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References

Citekey: @Snyder2011-ss

Snyder, P. (2011). Implementing Randomized Controlled Trials in Preschool Settings That Include Young Children With Disabilities: Considering the Context of Strain and Bovey. Topics in Early Childhood Special Education, 31(3), 162–165.

Notes

A commentary on @Strain2011-sn, highlighting its contribution to finding the “best-available” evidence by running a randomized controlled trial. History of IES’ emphasis on RCT is also explained.

Highlights

The intent of this federal support is to increase the number of scientifically valid efficacy or effec- tiveness evaluations conducted on “early” interventions with the goal of identifying “what works.” It is expected that these studies will help inform and advance practices in the field and contribute to activities related to evidence-based practice, particularly activities focused on identification of the “best-available” evidence (Snyder, 2006). (p. 1)

Several developments have shaped not only how this RCT was designed and implemented, but also how other RCTs are being conducted to evaluate promising interven- tions for young children with disabilities or the practitio- ners who support them. (p. 1)

The purpose of this commentary is to describe these developments and to identify issues likely to be encountered when conducting these studies or review- ing findings. (p. 1)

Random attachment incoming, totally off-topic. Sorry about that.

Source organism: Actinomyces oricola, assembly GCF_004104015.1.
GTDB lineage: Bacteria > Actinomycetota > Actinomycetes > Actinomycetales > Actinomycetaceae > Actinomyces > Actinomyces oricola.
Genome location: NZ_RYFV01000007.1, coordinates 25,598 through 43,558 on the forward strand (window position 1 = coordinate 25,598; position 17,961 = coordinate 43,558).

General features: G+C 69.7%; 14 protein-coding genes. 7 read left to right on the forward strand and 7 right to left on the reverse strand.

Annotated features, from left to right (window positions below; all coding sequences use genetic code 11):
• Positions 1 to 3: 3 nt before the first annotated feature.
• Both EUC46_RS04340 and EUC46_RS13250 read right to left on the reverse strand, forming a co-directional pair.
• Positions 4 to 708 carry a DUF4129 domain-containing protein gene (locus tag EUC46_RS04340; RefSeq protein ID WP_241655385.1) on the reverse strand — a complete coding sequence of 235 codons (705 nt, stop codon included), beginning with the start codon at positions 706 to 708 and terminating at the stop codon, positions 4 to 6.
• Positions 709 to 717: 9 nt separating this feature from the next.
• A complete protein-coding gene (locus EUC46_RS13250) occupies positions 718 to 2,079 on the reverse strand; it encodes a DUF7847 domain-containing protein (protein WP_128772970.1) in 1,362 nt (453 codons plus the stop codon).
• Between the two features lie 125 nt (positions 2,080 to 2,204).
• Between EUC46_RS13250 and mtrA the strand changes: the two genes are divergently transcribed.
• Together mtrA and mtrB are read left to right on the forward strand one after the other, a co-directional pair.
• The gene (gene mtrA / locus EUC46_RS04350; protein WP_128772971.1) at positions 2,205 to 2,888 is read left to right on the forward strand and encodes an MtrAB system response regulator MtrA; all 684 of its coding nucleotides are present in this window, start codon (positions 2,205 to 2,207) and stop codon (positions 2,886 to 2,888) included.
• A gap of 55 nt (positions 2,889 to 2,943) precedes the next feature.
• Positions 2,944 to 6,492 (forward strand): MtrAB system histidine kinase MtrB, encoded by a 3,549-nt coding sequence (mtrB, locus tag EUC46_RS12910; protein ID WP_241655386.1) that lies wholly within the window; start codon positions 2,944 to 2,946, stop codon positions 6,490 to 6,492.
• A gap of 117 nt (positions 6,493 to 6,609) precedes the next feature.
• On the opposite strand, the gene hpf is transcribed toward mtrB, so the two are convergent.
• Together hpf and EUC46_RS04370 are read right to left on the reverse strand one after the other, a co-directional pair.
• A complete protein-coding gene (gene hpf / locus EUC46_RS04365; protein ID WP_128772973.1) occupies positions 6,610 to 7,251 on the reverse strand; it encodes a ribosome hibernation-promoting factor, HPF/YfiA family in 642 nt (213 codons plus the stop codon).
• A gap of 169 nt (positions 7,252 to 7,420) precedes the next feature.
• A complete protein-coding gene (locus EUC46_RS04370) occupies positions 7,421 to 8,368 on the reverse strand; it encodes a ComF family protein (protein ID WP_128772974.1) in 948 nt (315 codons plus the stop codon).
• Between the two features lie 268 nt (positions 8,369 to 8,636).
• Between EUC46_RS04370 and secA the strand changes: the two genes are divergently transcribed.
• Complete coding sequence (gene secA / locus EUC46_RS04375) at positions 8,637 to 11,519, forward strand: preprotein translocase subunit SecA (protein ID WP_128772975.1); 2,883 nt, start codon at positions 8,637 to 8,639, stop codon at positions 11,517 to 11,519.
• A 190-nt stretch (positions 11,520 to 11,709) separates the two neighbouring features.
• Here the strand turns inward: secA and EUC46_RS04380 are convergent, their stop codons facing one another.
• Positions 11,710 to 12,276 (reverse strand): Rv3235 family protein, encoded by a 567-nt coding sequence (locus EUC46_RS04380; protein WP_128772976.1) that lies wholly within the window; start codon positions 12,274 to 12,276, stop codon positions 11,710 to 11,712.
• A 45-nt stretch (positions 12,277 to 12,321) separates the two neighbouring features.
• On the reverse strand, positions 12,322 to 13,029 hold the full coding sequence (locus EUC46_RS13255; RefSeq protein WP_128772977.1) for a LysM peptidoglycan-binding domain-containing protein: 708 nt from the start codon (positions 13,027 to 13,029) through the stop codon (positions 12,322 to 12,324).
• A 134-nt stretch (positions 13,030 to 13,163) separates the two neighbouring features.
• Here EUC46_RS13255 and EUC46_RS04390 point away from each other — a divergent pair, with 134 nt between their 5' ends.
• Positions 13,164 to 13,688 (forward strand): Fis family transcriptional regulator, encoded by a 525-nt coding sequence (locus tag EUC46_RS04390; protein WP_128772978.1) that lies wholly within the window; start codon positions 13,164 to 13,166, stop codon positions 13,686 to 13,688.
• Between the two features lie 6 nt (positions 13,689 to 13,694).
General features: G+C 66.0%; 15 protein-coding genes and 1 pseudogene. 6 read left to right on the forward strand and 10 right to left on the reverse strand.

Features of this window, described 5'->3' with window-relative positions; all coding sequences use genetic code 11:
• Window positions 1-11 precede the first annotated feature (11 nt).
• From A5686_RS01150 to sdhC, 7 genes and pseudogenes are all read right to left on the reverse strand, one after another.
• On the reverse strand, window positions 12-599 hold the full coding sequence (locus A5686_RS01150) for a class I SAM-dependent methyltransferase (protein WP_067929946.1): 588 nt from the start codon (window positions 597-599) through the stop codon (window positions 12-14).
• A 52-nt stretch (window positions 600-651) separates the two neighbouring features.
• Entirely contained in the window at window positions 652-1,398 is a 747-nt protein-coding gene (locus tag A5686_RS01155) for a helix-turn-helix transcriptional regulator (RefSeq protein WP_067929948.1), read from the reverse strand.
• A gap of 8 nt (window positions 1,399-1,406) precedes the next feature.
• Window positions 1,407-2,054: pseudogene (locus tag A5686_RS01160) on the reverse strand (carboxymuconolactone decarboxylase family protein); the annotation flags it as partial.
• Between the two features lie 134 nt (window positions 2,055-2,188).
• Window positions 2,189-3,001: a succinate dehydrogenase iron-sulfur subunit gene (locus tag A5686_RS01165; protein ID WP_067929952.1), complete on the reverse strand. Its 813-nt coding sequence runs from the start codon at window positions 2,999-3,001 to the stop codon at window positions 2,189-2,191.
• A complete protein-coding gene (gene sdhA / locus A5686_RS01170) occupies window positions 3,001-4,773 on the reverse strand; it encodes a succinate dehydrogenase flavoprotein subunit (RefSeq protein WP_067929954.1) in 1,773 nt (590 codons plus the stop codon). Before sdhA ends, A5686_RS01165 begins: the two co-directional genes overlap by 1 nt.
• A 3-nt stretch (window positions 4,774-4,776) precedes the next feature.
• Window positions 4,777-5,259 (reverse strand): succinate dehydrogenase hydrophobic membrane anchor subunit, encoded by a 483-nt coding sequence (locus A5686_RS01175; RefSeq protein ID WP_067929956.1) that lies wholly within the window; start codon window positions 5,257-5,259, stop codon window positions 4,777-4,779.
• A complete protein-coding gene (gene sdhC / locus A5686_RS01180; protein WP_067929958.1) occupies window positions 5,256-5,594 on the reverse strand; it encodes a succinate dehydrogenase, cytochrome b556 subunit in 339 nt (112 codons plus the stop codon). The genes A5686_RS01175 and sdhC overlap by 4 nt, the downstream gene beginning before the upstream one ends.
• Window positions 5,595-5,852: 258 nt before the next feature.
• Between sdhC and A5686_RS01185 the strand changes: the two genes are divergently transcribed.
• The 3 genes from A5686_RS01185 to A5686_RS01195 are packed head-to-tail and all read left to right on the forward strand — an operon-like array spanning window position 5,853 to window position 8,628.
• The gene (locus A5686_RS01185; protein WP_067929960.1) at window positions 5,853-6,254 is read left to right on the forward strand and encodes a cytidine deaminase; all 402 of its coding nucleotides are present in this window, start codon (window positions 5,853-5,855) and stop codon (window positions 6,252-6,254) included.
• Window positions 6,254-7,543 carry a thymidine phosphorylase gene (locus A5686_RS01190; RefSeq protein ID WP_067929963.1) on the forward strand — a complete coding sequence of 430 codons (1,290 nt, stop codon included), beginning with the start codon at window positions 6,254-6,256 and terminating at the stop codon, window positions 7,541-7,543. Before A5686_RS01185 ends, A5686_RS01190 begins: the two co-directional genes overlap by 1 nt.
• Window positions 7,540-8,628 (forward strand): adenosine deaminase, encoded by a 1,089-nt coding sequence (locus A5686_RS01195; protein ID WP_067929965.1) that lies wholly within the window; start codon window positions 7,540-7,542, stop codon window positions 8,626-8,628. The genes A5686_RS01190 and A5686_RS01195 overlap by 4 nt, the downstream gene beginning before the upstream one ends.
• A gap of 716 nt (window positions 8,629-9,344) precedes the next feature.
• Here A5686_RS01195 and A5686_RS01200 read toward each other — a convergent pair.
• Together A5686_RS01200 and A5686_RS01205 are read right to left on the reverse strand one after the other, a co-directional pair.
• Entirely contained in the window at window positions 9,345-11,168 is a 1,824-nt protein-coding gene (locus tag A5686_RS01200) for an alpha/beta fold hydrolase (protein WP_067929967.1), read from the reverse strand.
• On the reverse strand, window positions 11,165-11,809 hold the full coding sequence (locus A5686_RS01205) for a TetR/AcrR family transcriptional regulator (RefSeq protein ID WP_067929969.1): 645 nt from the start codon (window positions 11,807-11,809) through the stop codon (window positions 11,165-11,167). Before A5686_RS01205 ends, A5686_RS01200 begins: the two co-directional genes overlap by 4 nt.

Findings from a review of 450 studies published between 1990 and 1998 that used quantitative group designs revealed a paucity of RCTs conducted during this period (10% of the reviewed studies). In addition, data suggested that the best-available evidence was not uniformly convincing and compelling given issues related to the methodological integrity of the reviewed studies (p. 1)

In the seminal text Experimental and Quasi-Experimental Designs for Research, Campbell and Stanley (1966) pro- vided an historical account of the enthusiasm and disillu- sionment with rigorous experimentation in education—dating back to Thorndike. Over the years, our field also has debated the value and feasibility of conducting rigorous experiments, such as RCTs, in applied field settings (e.g., Bricker, Bailey, & Bruder, 1984; Snyder, 2006; White & Pezzino, 1986). (p. 1)

What is relatively new, however, is the availability of fed- eral support from the U.S. Department of Education to con- duct scientifically valid efficacy or effectiveness evaluations of interventions relevant for early intervention and early learning in special education. (p. 1)

the National Center for Special Education Research (NCSER) was established within IES as part of the reauthorization of the Individuals with Disabilities Education Improvement Act (IDEA, P.L. 108-446). (p. 2)

rom a best-available evidence per - spective, these designs generally produce evidence at an individual study level that is less convincing and compel- ling than experimental designs, particularly randomized controlled trials. (p. 2)